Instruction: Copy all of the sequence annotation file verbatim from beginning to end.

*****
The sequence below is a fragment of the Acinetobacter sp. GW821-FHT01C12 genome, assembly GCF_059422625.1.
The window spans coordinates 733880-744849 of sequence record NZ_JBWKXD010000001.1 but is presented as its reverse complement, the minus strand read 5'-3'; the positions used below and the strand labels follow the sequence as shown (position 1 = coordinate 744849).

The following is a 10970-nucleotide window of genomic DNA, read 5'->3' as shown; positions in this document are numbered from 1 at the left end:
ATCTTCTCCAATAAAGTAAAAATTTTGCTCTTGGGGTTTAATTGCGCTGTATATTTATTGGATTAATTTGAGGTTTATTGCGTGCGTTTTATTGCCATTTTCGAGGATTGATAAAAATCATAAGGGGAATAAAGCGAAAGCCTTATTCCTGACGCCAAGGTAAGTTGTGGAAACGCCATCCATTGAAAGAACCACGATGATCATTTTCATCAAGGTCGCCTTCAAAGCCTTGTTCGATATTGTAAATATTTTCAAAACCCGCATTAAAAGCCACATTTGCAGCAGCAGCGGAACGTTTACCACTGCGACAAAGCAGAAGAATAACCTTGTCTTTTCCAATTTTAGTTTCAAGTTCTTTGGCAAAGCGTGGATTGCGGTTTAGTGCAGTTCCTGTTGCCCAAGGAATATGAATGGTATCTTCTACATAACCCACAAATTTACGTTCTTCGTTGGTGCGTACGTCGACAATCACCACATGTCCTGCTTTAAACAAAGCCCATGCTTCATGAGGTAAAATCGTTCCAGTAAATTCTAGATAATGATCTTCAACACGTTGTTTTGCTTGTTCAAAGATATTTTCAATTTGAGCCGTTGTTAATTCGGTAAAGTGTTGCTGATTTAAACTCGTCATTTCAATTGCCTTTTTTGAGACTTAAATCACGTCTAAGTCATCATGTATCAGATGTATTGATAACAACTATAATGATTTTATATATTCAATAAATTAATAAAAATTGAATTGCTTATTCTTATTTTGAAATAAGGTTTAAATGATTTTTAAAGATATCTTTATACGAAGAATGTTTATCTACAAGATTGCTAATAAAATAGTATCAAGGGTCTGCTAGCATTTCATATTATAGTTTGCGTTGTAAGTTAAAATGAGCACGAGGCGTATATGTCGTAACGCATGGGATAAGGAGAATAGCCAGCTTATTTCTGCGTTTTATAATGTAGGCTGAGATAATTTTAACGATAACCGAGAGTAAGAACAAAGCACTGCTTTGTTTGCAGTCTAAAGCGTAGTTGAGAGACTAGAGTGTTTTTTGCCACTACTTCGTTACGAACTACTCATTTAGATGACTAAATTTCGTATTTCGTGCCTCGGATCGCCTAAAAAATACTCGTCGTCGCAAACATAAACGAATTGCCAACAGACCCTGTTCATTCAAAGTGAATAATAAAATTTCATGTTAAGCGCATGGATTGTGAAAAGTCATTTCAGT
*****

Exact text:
The sequence below is a fragment of the Acinetobacter sp. GW821-FHT01C12 genome, assembly GCF_059422625.1.
The window spans coordinates 733880-744849 of sequence record NZ_JBWKXD010000001.1 but is presented as its reverse complement, the minus strand read 5'-3'; the positions used below and the strand labels follow the sequence as shown (position 1 = coordinate 744849).

The following is a 10970-nucleotide window of genomic DNA, read 5'->3' as shown; positions in this document are numbered from 1 at the left end:
ATCTTCTCCAATAAAGTAAAAATTTTGCTCTTGGGGTTTAATTGCGCTGTATATTTATTGGATTAATTTGAGGTTTATTGCGTGCGTTTTATTGCCATTTTCGAGGATTGATAAAAATCATAAGGGGAATAAAGCGAAAGCCTTATTCCTGACGCCAAGGTAAGTTGTGGAAACGCCATCCATTGAAAGAACCACGATGATCATTTTCATCAAGGTCGCCTTCAAAGCCTTGTTCGATATTGTAAATATTTTCAAAACCCGCATTAAAAGCCACATTTGCAGCAGCAGCGGAACGTTTACCACTGCGACAAAGCAGAAGAATAACCTTGTCTTTTCCAATTTTAGTTTCAAGTTCTTTGGCAAAGCGTGGATTGCGGTTTAGTGCAGTTCCTGTTGCCCAAGGAATATGAATGGTATCTTCTACATAACCCACAAATTTACGTTCTTCGTTGGTGCGTACGTCGACAATCACCACATGTCCTGCTTTAAACAAAGCCCATGCTTCATGAGGTAAAATCGTTCCAGTAAATTCTAGATAATGATCTTCAACACGTTGTTTTGCTTGTTCAAAGATATTTTCAATTTGAGCCGTTGTTAATTCGGTAAAGTGTTGCTGATTTAAACTCGTCATTTCAATTGCCTTTTTTGAGACTTAAATCACGTCTAAGTCATCATGTATCAGATGTATTGATAACAACTATAATGATTTTATATATTCAATAAATTAATAAAAATTGAATTGCTTATTCTTATTTTGAAATAAGGTTTAAATGATTTTTAAAGATATCTTTATACGAAGAATGTTTATCTACAAGATTGCTAATAAAATAGTATCAAGGGTCTGCTAGCATTTCATATTATAGTTTGCGTTGTAAGTTAAAATGAGCACGAGGCGTATATGTCGTAACGCATGGGATAAGGAGAATAGCCAGCTTATTTCTGCGTTTTATAATGTAGGCTGAGATAATTTTAACGATAACCGAGAGTAAGAACAAAGCACTGCTTTGTTTGCAGTCTAAAGCGTAGTTGAGAGACTAGAGTGTTTTTTGCCACTACTTCGTTACGAACTACTCATTTAGATGACTAAATTTCGTATTTCGTGCCTCGGATCGCCTAAAAAATACTCGTCGTCGCAAACATAAACGAATTGCCAACAGACCCTGTTCATTCAAAGTGAATAATAAAATTTCATGTTAAGCGCATGGATTGTGAAAAGTCATTTCAGT